So you love the awesome video you can get from your GoPro camera, and now you’re wondering how to get some cool aerial shots, say, from a quadcopter drone. Or maybe you don’t even own a GoPro yet, but you love to fly your drone and want to know the best drone for a GoPro camera.
There are several great options for pairing a quadcopter with a GoPro. We’ll take a quick look at some of them here, so you can get some idea of which one you’d prefer to use to take the best video possible from up in the air.
- 1 Drones for A GoPro Camera Reviewed In This Guide
- 2 Best Drone for a GoPro Camera List
- 3 GoPro Karma – Unpack and Fly
- 4 3DR Solo – Use Phone for 1 Touch Functions
- 5 DJI Phantom 2 – Takes Time to Set It Up
- 6 Traxxas Aton Plus – Just Add Hero 3 or 4
- 7 Holy Stone HS700 – Have to Swap Out Camera to GoPro
- 8 Verdict: On Best Drone for GoPro Cameras
We’ll focus on the drones in our list. These aren’t the only machines you can use, but researched many and narrowed our list. These drones rose to the the top of our list and after doing our research we found they are rated at the top of other lists too.
If you’re in a hurry and just want to check the pricing and availability of these drones, you can click the links in this list. Otherwise, you can keep scrolling and reading as usual to learn a bit more about each of them.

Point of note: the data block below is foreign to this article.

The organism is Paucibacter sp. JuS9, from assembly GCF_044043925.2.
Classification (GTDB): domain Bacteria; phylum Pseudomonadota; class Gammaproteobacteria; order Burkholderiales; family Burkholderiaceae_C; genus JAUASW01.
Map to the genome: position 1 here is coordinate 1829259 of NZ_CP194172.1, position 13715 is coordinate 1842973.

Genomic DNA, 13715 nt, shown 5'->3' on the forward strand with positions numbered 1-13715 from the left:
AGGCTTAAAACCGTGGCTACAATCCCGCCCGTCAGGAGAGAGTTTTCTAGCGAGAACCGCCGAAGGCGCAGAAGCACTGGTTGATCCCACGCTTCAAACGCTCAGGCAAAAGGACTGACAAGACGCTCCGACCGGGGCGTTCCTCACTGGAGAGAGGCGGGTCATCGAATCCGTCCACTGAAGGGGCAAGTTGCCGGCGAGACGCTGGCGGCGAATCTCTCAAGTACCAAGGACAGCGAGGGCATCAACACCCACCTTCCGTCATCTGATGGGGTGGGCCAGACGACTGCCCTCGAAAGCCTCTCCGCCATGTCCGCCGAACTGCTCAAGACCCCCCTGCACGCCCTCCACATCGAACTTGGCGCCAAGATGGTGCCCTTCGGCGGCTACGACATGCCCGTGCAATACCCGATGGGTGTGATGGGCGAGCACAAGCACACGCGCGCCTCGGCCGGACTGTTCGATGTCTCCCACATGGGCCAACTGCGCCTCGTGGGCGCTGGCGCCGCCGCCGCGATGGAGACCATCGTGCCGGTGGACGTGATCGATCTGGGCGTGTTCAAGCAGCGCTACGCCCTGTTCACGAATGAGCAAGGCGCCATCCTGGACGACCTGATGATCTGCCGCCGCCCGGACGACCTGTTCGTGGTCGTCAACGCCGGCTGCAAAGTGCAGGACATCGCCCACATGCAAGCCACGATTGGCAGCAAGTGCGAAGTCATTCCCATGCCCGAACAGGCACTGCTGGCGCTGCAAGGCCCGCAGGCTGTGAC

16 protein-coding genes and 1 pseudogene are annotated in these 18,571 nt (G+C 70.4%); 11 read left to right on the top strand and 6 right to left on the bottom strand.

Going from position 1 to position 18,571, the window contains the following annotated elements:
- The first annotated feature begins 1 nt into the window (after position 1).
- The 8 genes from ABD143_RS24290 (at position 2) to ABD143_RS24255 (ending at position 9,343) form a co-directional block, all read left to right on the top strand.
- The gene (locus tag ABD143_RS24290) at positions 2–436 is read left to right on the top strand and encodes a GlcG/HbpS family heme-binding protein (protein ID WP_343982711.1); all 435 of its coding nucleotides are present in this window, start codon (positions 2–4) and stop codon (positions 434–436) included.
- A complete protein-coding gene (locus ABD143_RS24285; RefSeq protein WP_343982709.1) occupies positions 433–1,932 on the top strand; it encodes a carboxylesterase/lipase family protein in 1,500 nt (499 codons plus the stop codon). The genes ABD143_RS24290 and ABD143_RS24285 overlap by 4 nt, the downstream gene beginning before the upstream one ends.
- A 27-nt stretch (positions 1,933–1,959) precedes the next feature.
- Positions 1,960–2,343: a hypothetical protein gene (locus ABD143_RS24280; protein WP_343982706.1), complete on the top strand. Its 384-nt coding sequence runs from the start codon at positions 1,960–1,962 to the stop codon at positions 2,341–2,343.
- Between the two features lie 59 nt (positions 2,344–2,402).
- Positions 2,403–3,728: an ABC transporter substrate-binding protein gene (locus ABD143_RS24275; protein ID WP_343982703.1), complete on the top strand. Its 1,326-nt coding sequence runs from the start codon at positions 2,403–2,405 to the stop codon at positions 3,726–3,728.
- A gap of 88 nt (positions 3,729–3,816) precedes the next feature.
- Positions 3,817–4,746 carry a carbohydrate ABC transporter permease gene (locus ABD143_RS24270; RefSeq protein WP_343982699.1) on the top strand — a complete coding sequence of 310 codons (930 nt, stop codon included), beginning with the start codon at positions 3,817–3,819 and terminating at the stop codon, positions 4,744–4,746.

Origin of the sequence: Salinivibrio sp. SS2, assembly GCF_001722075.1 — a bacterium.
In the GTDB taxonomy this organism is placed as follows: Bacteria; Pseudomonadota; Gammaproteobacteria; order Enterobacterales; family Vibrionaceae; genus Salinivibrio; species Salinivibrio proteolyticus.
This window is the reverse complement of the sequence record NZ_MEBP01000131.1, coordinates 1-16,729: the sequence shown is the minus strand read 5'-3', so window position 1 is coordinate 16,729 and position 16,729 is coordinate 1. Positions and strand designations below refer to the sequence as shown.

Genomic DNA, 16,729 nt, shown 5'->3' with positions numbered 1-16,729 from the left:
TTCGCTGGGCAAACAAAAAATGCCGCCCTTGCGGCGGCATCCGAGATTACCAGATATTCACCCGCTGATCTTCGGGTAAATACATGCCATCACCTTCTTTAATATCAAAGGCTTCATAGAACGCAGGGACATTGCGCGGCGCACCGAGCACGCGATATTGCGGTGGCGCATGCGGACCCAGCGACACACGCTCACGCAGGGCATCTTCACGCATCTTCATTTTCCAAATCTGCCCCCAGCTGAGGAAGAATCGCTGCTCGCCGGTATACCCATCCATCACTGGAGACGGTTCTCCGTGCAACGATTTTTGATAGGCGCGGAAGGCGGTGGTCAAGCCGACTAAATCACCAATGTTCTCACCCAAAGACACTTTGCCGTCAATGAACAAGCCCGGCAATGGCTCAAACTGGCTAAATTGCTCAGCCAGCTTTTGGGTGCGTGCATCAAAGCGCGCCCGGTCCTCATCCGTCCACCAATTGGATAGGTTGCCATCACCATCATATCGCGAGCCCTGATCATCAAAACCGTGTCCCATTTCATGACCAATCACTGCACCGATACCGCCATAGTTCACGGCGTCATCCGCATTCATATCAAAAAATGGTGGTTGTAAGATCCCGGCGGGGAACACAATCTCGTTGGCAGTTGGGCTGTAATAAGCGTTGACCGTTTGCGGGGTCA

Drones for A GoPro Camera Reviewed In This Guide
- GoPro Karma
- 3DR Solo
- DJI Phantom 2
- Traxxas Aton Plus
- Holy Stone HS700
Best Drone for a GoPro Camera List
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GoPro Karma – Unpack and Fly
You may or may not be surprised to learn that GoPro makes its own drone called the Karma. This light, yet rugged, quad is extremely portable, as it folds neatly into its own case for transport.
As you should expect, the Karma integrates tightly with the GoPro camera. The package comes with a Hero 5, and the Hero 6 works equally well with the system.
While the battery life, and thus the flight time, is a little on the short side at 17-20 minutes, the gimbal that the camera attaches to is rather special. It is located on the front of the drone, instead of underneath. This lets you tilt the GoPro camera upward for unique shots you can’t get on virtually any other drone.
And while there is no collision detection system, the video you get is extremely stable. It ranks at the top of this category compared to other equivalent models.
With automated take-off and landing and a return to home (RTH) function, you’ll find the GoPro Karma a joy to operate. If you would like a full review of the GoPro Karma check it out here.
3DR Solo – Use Phone for 1 Touch Functions
The 3DR Solo quadcopter gives you about the same amount of flight time – 15-20 minutes – as the Karma. While this may feel low, realize that 20 to 25 minutes is about average for all drones in this group.
Programming done for the Solo lets you access many common functions with just a single button push. Accessing these functions does require a smartphone though.
The 3DR Solo has a Follow Me feature that many, but not all, quadcopters have. This a great if you want to be on the move while taking your videos.
DJI Phantom 2 – Takes Time to Set It Up
You can get a lot of video recording done in 25 minutes, which is the amount you should expect under good weather conditions with the DJI Phantom 2.